You had me at "Breaking News"

I bit the bullet this morning.

After months of staving off the temptation to subscribe to yet another news site, I hit the Washington Post pay wall for the last time -- reeled in again by a "Breaking News" blast on my phone -- and succumbed to the "subscribe" button.

Apparently I'm not alone.

Even venerated business writer and New York Times columnist James Stewart has waved the white flag.

Here he is making his concession:

Monday’s sensational headline — “Trump revealed highly classified information to Russian diplomats in their Oval Office meeting last week” — was beyond interesting. Of course I clicked.
That’s when I learned I’d bumped up against The Post’s pay barrier, along with the flattering observation that “You obviously love great journalism.” And for just 99 cents for the first four weeks and a few more clicks, I could keep reading. Who could resist?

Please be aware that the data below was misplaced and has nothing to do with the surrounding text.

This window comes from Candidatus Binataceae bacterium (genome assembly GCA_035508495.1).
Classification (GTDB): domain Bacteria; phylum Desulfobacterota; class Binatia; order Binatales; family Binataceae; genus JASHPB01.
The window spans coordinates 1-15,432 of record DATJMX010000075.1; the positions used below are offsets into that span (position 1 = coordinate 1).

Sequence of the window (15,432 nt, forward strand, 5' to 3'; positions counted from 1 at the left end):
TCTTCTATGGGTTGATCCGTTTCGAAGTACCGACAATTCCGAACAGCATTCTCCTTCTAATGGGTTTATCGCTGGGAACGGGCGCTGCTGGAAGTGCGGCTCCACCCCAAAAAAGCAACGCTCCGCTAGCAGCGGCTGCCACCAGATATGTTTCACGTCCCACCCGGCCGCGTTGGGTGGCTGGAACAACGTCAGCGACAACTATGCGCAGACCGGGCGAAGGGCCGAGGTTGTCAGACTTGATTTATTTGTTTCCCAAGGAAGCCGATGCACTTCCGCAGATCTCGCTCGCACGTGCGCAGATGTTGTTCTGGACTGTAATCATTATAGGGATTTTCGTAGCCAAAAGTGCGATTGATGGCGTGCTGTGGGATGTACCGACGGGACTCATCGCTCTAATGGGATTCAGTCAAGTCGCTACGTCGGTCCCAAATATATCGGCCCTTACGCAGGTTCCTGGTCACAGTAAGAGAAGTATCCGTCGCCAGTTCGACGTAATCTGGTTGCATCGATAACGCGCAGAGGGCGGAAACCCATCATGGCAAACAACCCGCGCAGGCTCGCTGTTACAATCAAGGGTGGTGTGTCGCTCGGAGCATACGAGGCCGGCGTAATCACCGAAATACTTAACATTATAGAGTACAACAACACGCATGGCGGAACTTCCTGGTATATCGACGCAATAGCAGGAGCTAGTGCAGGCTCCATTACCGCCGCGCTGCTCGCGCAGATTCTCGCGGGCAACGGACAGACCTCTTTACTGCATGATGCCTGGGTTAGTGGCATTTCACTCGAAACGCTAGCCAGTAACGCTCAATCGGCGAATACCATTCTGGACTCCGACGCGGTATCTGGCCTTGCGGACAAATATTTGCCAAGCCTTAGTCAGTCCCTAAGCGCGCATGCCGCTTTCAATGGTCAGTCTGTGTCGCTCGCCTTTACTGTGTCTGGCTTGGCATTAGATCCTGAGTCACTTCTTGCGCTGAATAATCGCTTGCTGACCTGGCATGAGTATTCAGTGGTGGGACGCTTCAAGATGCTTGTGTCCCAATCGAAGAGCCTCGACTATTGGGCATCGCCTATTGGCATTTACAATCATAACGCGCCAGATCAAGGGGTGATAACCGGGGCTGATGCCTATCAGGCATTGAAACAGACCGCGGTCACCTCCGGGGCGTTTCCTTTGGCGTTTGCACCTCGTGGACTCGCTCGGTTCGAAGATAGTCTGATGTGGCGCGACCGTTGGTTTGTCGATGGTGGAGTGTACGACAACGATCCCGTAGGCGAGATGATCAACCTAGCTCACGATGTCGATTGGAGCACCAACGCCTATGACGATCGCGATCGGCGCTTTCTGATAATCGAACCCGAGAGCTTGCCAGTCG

As Stewart points out, the Washington Post's numbers have skyrocketed in recent months, for a number of reasons.

Amazon founder Jeff Bezos bought the company in 2013, hired superstar editor Marty Baron of Spotlight fame, and enabled a hiring spree that has brought in talented writers and reporters fond of the scoop.

"Scoops — and high-quality journalism more generally — are integral to The Post’s business model at a time when the future of digital journalism seemed to be veering toward the lowest common denominator of exploding watermelons and stupid pet tricks," Stewart says.

Of course, and I say this with some trepidation, there are plenty of scoops to be had lately, thanks in no small part to the occupants of 1600 Pennsylvania Avenue.

But kudos nonetheless to The Post for investing in people able and willing to go out and dig up the scoops.

And The Post's success is good news for journalism generally, hopefully reflecting a renewed interest in worthy reporting and writing and an understanding that quality comes with a price.

As Nicholas Kristof tweeted the other day, "subscriptions are the price of democracy."